Citizens and commoners in medieval Livonia 16th century

In 1240 Valdemar II created the Bishopric of Reval in Duchy of Estonia by reserving (contradictory to canon law) the right to appoint the bishops of Reval to himself and his successor kings of Denmark. The decision to simply nominate the Holy See of Reval was unique in the whole Catholic Church at the time and was disputed by bishops and the Pope. During this era, the election of bishops was never established in Reval, and the royal rights to the bishopric and to nominate the bishops were even included in the treaty when the territories were sold to Teutonic Order in 1346.[12]

Livonian civil wars

Coins of Medieval Livonia, 15th–16th century

Throughout the existence of medieval Livonia there was a constant struggle for superiority in the rule over the lands by the Church, the order, the secular nobles of German descent who ruled the fiefs and the citizens of the Hanseatic town of Riga. Two major civil wars were fought in 1296–1330, 1313–30, and in 1343–45 the Estonian revolt resulted in the annexation of the Danish Duchy of Estonia within the Teutonic Ordensstaat.[13]

Technically,[citation needed] the Archbishop of Riga was the feudal and ecclesiastical superior, first over the Teutonic Knights, later over the Livonian Order. But the Archbishop did not become the dominant political power; already the Knights had thrown off the episcopal dominion, later the Livonian Order tried to unify the country under their leadership. The bishops of Dorpat, Courland and Ösel-Wiek were lesser powers.[citation needed]

The most important ally of the Livonian Order was the German nobility in the Danish Duchy of Estonia.[13] In the beginning of the 14th century Denmark was no longer a powerful state and the local German nobility had effectively become the rulers of the territory. After the Estonians of Harju started a rebellion in 1343 (St.George's Night Uprising) the Teutonic order occupied the territories. The overthrow of Danish rule came two days after the Order had defeated the Estonian revolt. The Danish viceroy was imprisoned in cooperation with the pro-German vassals. The castles in Reval and Wesenberg were handed over to the Order by the German nobility party on May 16, 1343 and the castle at Narva in 1345. In 1346, the Estonian territories (Harria and Vironia) were sold by king of Denmark for 19 000 Köln marks to the Teutonic Order. The shift of sovereignty from Denmark to the Teutonic Order took place on November 1, 1346 [14]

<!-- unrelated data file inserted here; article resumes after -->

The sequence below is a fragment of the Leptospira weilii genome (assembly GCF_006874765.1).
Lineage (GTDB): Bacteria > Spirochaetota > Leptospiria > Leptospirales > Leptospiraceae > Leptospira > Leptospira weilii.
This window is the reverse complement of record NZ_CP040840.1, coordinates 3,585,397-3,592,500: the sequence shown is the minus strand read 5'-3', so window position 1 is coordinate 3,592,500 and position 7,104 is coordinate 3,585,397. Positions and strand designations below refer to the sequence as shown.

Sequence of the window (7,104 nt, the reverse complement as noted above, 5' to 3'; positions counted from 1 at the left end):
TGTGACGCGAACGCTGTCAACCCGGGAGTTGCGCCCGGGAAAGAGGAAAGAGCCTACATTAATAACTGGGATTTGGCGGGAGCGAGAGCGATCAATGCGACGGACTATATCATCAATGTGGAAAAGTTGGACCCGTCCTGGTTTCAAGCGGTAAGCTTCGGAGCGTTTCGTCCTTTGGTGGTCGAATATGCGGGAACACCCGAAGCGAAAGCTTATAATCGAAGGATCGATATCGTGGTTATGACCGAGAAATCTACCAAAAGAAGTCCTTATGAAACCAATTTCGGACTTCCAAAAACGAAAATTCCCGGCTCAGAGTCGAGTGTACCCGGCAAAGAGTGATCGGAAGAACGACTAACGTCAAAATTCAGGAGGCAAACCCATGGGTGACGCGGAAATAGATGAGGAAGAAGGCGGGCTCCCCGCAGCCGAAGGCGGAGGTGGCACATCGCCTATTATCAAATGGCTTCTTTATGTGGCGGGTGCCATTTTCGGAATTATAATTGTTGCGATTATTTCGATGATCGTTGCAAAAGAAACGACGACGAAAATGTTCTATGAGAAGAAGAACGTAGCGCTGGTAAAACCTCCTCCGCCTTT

Livonian Confederation

Old Livonia, before the Livonian War:
  Livonian Order
  Bishopric of Courland
  Bishopric of Ösel–Wiek
  Bishopric of Dorpat
  City of Riga
  Archbishopric of Riga

The Teutonic Order fell into decline following its defeat in the Battle of Grunwald in 1410. The Livonian Order managed to maintain an independent existence as it didn't participate in the battle and suffered no casualties.

In 1418 Pope Martin V nominated Johannes Ambundii to the position of Archbishop of Riga.[15] He became known as the organizer of the Livonian confederation.[16][17]

Conflicts between the Order, the bishops, and the powerful Hanseatic cities were common throughout the existence of medieval Livonia. To solve internal disputes, the Livonian Diet or Landtag was formed in 1419 [18][19] by the initiative of Archbishop Ambundii. The city of Walk was chosen as the site of the Diet. The Diet was composed of members of the Livonian Order, Livonian Bishops, vassals and city representatives.[18]

On September 1, 1435 the Livonian Order's defeat in the Battle of Swienta (Pabaiskas), claiming the lives of the Master and several high ranking knights, brought the order closer to its Livonian neighbours. The Livonian confederation agreement (eiine fruntliche eyntracht) was signed in Walk on December 4, 1435, by the archbishop of Riga, the bishops of Courland, Dorpat, Ösel-Wiek and Reval; the representatives of the Livonan Order and vassals, and the deputies of Riga, Reval and Dorpat city municipal councils.[20]

The states of the Livonian Confederation ceased to exist during the Livonian War (1558–82). In 1559 the Bishop of Ösel-Wiek sold his lands to King Frederick II of Denmark for 30,000 thalers. The Danish king gave the territory to his younger brother Duke Magnus of Holstein who in 1560 landed with an army on Ösel.[21]

In 1561 the Swedish army landed in Reval and gained control over the northern part of Old Livonia. The Livonian Order was dissolved by the Treaty of Vilnius in 1561. The following year, the Livonian Diet decided to ask protection from Sigismund II of Poland and the Grand Duke of Lithuania. With the end of government by the last Archbishop of Riga, William of Brandenburg, Riga became a Free Imperial City [22] and the rest of the territory was split between the Lithuanian vassal states Duchy of Courland and Semigallia and the Duchy of Livonia.[23][24]